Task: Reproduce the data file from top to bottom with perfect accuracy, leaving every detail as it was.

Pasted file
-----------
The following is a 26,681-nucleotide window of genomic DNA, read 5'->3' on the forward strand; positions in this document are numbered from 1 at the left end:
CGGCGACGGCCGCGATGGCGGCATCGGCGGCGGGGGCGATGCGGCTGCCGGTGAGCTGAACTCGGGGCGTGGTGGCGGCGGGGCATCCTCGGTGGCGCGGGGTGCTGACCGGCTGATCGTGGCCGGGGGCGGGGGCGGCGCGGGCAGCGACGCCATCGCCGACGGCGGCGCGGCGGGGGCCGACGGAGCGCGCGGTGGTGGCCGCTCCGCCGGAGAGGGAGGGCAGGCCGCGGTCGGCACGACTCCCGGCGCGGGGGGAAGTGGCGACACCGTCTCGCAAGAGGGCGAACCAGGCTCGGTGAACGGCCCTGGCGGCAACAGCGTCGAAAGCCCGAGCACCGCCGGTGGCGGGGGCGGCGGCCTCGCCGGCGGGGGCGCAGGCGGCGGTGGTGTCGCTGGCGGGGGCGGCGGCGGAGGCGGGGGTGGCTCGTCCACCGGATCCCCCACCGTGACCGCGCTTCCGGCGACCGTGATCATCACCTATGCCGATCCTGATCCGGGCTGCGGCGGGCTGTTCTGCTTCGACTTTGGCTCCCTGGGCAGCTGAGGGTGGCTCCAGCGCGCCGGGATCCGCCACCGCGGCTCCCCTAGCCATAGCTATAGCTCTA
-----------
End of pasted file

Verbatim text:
The following is a 26,681-nucleotide window of genomic DNA, read 5'->3' on the forward strand; positions in this document are numbered from 1 at the left end:
CGGCGACGGCCGCGATGGCGGCATCGGCGGCGGGGGCGATGCGGCTGCCGGTGAGCTGAACTCGGGGCGTGGTGGCGGCGGGGCATCCTCGGTGGCGCGGGGTGCTGACCGGCTGATCGTGGCCGGGGGCGGGGGCGGCGCGGGCAGCGACGCCATCGCCGACGGCGGCGCGGCGGGGGCCGACGGAGCGCGCGGTGGTGGCCGCTCCGCCGGAGAGGGAGGGCAGGCCGCGGTCGGCACGACTCCCGGCGCGGGGGGAAGTGGCGACACCGTCTCGCAAGAGGGCGAACCAGGCTCGGTGAACGGCCCTGGCGGCAACAGCGTCGAAAGCCCGAGCACCGCCGGTGGCGGGGGCGGCGGCCTCGCCGGCGGGGGCGCAGGCGGCGGTGGTGTCGCTGGCGGGGGCGGCGGCGGAGGCGGGGGTGGCTCGTCCACCGGATCCCCCACCGTGACCGCGCTTCCGGCGACCGTGATCATCACCTATGCCGATCCTGATCCGGGCTGCGGCGGGCTGTTCTGCTTCGACTTTGGCTCCCTGGGCAGCTGAGGGTGGCTCCAGCGCGCCGGGATCCGCCACCGCGGCTCCCCTAGCCATAGCTATAGCTCTA